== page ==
A peek inside the current reading lives of Roaring Stories’ staff.

Tim Maloney is reading
The new Kate Grenville

Kate Grenville’s new novel A Room Made of Leaves is both entertaining and thought-provoking. I found it most exhilarating in those moments when she describes the environment, and felt drawn towards the world that she has created. 

In her depiction of wilderness and pasture, the memory of home dances with protagonist Elizabeth Macarthur’s hope for the future. When Elizabeth leaves the familiar paths of colonial Sydney and ventures into the bush sloping towards the harbour, I felt as if I was riding the Big Dipper some centuries later on those same shores, with native flora and fauna rendered in such vivid texture and movement that the immediacy of this wilderness almost came as a shock – a welcoming shock as if the backdrop to a stage had fallen. 

At another moment, when Mrs Macarthur sits by a quiet creek at Parramatta and lets the air and foliage settle around her, this novel – which in this age of agitation reads a little like a Georgian-era blog written by a witness/insider to a plot for colonial ascendency – achieves a sense of time and place entirely its own. 

Grenville’s feel for the natural world seems to open up dimensions of understanding to examine prominent characters and society, ideas of home and family, distance and memory, in refreshing ways. Parallel to the emerging pastoral economy and the politics of the colony is the undertow of polite society and those survival strategies issuing from an unequal marriage. In this fictional memoir, Elizabeth Macarthur talks with us of the imperatives of gaining and achieving a sense of selfhood in a society determined to deny such a thing, and reminds us it is as urgent and as possible a project as ever.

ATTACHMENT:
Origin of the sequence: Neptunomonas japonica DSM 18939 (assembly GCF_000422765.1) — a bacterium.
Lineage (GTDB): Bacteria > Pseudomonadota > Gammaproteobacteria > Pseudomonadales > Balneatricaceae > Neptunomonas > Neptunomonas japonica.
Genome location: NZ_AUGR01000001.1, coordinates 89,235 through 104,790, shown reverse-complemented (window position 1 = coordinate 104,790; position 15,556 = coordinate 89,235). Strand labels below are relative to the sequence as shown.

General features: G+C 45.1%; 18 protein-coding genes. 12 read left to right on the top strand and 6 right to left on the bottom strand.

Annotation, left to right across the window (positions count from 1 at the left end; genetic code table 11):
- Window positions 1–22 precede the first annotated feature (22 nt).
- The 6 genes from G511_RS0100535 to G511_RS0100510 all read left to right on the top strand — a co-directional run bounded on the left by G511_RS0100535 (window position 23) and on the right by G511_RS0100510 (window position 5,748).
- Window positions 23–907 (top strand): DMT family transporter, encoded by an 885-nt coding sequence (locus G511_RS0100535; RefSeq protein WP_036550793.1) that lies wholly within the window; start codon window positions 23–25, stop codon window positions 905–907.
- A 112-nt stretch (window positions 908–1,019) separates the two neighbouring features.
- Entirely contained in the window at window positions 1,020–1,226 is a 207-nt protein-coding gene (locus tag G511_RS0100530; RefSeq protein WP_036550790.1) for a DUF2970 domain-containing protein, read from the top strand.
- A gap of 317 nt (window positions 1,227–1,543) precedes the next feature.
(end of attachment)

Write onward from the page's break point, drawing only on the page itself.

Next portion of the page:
Bronwyn Richens is reading…
Homeland Elegies, Humankind & many more


This month I have been reading eight books.

I started The Parisian by Isabella Hammad the week before the world went pear-shaped with Covid-19. I was really enjoying it, but during lockdown I needed books that comforted me. Then a whole stack of new releases got in the way and I’ve only just got back into it. I’d forgotten how lovely is the writing and how absorbing is Midhat’s story. I’m learning so much about the Levant region circa WWI/WWII as I go. It’s hard to believe this historically rich, self-assured story is a debut.